Travel is not as romantic as it was at the turn of the 20th century. One hundred years past, movement was a privilege rather than an errand. Porters cared for your luggage, gentlemen tipped their hats, and loved ones feverishly waved handkerchiefs in the presence of locomotion.
Before Boeing, in-flight entertainment, and wrinkle- free fabrics—trains took you there, sounds of shaking tumblers promised endless diversion along the way, and steamer trunks kept clothing crisp upon arrival.
Malletier to her majesty Eugénie de Montijo, wife of Napoleon III, Louis Vuitton designed travel wardrobes worthy of the highest royal order. Elegant and fashionable, exactingly functional, and every trunk couture, Vuitton debuted his flat-topped luxury luggage in 1858. By 1870, steamer trunks had reached new heights of popularity, and Vuitton’s carriageable closets were oft-imitated. To set his luggage apart, the innovative designer outfitted his steamer trunks with his signature striped canvas, and, in 1889, introduced the now-classic Damier canvas at the Paris Exposition Universelle under the soaring studs of the Eiffel Tower.
In stark contrast to his predecessors, Vuitton altered the lids of his steamer trunks to be stackable, a function of the trunk’s flat top instead of the traditional bowed lid. incorporating stylish elements like leather straps and his coveted canvas, Vuitton’s steamer trunks were sturdier and better-suited to the time’s preferred mode of transportation: the locomotive. As train travel faded in fashion, so too did the tote-able trunks.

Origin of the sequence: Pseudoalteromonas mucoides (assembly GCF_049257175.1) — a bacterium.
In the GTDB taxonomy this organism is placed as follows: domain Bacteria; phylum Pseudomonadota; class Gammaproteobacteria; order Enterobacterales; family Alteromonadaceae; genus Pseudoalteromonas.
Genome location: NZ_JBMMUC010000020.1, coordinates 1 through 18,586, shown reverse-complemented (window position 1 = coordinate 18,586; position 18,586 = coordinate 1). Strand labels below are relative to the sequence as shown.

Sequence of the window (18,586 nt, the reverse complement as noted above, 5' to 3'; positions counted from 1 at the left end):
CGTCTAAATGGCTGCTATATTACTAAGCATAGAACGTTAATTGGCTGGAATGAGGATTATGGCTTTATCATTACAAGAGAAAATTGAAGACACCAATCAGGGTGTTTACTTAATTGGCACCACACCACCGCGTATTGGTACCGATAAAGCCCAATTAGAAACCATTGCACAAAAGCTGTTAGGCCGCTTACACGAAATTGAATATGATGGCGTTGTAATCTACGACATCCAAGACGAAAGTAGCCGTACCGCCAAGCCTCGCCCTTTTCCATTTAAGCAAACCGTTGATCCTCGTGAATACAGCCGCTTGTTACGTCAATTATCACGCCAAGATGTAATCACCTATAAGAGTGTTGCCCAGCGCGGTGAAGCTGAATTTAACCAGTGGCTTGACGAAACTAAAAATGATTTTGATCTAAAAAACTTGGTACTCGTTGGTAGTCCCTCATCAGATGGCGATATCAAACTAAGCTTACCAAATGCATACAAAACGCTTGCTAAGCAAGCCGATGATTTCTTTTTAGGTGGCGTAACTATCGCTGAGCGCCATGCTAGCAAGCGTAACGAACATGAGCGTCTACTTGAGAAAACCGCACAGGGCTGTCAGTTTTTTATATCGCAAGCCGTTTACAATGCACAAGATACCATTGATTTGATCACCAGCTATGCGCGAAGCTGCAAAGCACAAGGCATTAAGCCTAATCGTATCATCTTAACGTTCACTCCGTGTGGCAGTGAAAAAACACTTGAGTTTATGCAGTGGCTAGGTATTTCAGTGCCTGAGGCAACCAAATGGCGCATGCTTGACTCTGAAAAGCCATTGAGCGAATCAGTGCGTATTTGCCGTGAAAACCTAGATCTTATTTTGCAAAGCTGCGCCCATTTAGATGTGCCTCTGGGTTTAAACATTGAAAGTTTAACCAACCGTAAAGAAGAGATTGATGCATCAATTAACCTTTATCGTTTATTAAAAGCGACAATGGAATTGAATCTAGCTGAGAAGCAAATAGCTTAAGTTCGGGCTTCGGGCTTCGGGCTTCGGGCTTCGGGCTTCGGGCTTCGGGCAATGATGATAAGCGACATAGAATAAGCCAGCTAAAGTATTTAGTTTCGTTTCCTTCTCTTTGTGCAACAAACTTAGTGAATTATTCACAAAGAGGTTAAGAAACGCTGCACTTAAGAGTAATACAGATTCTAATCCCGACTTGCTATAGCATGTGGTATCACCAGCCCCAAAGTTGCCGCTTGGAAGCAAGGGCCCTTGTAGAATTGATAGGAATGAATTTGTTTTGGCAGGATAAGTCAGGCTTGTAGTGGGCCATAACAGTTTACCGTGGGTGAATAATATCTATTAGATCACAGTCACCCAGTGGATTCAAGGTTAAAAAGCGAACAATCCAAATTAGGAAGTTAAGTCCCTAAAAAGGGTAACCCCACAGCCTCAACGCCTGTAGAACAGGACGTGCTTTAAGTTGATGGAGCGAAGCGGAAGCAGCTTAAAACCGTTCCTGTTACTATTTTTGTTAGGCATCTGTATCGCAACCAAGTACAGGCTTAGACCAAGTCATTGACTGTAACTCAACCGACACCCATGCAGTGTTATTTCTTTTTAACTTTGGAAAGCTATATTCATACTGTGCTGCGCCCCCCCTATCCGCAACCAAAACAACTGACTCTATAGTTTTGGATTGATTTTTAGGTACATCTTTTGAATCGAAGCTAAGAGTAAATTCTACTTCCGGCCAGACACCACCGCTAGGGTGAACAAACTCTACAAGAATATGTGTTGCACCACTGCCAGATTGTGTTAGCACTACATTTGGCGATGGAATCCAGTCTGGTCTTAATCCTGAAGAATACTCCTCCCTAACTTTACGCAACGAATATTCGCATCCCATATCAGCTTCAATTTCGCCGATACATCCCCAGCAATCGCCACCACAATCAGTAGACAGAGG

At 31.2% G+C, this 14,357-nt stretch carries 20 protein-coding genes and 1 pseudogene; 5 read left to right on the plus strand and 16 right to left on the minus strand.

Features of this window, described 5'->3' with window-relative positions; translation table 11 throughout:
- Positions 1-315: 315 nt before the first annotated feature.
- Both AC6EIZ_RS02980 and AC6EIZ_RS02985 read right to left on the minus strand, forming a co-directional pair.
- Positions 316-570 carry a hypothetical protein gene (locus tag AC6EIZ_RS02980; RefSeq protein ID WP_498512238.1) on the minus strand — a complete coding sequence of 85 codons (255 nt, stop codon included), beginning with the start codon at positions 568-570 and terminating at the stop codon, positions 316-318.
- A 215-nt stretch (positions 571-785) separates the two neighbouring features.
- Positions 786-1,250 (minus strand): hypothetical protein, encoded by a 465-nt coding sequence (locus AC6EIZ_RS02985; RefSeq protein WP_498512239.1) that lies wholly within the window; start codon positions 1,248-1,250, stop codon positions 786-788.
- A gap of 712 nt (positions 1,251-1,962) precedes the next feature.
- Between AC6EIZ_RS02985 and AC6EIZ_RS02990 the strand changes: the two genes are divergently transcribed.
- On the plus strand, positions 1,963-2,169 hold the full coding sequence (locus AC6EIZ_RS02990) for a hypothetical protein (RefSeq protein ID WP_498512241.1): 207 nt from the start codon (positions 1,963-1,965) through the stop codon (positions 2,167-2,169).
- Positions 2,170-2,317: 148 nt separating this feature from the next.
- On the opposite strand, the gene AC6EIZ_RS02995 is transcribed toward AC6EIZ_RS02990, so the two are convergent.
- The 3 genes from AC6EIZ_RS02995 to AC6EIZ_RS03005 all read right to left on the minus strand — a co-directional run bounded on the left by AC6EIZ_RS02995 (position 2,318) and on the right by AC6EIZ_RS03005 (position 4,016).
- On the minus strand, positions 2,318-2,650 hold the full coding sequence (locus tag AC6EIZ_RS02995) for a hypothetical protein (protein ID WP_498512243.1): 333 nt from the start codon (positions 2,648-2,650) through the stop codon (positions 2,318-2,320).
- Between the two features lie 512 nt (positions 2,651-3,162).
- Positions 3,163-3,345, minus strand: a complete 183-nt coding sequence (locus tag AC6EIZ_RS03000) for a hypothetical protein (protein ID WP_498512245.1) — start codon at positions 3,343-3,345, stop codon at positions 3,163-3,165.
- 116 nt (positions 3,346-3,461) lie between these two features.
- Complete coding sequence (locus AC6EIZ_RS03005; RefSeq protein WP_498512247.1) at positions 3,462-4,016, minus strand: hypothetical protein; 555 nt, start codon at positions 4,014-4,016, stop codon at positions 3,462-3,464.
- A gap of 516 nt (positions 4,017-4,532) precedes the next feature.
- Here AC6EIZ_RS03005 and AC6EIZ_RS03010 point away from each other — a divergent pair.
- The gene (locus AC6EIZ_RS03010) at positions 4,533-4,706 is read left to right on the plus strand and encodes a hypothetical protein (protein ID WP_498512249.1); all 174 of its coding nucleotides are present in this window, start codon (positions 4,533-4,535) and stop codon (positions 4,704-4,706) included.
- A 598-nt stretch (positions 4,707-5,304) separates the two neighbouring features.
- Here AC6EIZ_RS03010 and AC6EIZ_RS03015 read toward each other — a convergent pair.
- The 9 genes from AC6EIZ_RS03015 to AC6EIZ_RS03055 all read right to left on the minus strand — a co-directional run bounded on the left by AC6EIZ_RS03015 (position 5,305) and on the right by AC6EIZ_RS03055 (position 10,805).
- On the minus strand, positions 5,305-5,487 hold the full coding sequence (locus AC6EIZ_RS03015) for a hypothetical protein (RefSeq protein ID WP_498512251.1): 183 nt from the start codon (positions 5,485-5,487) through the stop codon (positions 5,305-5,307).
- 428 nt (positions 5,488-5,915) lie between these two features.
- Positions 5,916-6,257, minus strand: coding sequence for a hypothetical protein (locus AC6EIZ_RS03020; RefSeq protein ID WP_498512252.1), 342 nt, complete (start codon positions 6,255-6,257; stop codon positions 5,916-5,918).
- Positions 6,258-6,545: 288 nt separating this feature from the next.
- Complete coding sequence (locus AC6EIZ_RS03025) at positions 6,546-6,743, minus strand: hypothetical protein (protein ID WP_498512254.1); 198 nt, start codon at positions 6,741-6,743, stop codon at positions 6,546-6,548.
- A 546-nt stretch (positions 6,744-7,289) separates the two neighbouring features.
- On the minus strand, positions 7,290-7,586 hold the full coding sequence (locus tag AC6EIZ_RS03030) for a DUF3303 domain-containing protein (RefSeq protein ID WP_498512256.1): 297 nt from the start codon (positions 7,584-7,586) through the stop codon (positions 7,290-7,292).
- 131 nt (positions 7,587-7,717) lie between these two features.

Although as traveling cases, steamer trunks may have hopped the tracks, the same nostalgia our generation feels for pre-war peplums and petticoats also informs our contemporary furniture fancies. Once always on the move, steamer trunks now steal the stage as coffee tables, bookshelves, and chic storage closets in modern home décor.
Connoisseur of the classically couture, Lindsey Almquist of LVtrunks.com incorporates Louis Vuitton’s rare pieces into her daily life as focal points of stylishly designed interior spaces. The pages that follow chronicle the rise and reinvention of the fashion house’s timeless trunks; flip through to explore Almquist’s unique collection.
Today, as large luggage succumbs to present-day parameters, Louis Vuitton impeccably redefines itself with more manageable couture carryalls. But whether the unparalleled fashion house constructs a wood- trunked nod to a whimsical past or a contemporary clutch, its hand-wrought luggage still epitomizes the paramount of luxury. Showing no signs of slowing, Louis Vuitton, the dynastic brand that began through dignified design and Damier canvas, celebrates its 158th anniversary this year, full steam ahead.
TRIANON CANVAS (1858-1876)